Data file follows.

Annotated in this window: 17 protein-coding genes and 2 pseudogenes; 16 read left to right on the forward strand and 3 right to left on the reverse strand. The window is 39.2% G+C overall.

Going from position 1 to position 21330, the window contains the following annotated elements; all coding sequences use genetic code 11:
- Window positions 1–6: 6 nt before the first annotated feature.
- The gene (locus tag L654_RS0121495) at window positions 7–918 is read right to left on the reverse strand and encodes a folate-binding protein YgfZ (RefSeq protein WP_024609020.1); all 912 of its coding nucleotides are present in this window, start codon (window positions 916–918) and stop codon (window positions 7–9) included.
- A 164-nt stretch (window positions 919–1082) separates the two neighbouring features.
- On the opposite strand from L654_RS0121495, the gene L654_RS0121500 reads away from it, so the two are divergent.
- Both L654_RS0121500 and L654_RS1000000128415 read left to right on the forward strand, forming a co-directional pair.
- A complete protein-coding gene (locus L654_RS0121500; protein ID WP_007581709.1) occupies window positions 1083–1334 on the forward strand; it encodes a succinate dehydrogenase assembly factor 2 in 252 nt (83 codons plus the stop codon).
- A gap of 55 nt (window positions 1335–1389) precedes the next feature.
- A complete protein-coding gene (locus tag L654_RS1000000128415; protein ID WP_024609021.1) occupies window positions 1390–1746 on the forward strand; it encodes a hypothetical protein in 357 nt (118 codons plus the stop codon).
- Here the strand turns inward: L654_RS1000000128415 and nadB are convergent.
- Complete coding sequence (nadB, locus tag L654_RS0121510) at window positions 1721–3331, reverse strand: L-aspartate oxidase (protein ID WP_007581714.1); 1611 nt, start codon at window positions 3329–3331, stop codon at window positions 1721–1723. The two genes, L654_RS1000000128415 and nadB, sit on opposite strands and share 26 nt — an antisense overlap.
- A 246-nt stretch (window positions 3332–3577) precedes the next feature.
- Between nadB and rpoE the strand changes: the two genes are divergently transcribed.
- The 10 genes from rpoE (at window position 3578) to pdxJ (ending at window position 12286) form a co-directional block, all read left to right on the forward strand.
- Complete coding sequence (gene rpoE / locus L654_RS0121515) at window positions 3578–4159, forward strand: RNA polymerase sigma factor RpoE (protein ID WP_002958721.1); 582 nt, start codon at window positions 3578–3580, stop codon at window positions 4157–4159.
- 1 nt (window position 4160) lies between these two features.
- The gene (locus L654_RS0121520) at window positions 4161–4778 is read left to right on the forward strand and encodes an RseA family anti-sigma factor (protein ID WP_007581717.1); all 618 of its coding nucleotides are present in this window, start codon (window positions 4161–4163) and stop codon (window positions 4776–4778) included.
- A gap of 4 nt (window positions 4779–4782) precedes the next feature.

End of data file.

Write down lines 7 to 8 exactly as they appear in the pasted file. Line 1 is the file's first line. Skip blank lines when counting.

- Both L654_RS0121500 and L654_RS1000000128415 read left to right on the forward strand, forming a co-directional pair.
- A complete protein-coding gene (locus L654_RS0121500; protein ID WP_007581709.1) occupies window positions 1083–1334 on the forward strand; it encodes a succinate dehydrogenase assembly factor 2 in 252 nt (83 codons plus the stop codon).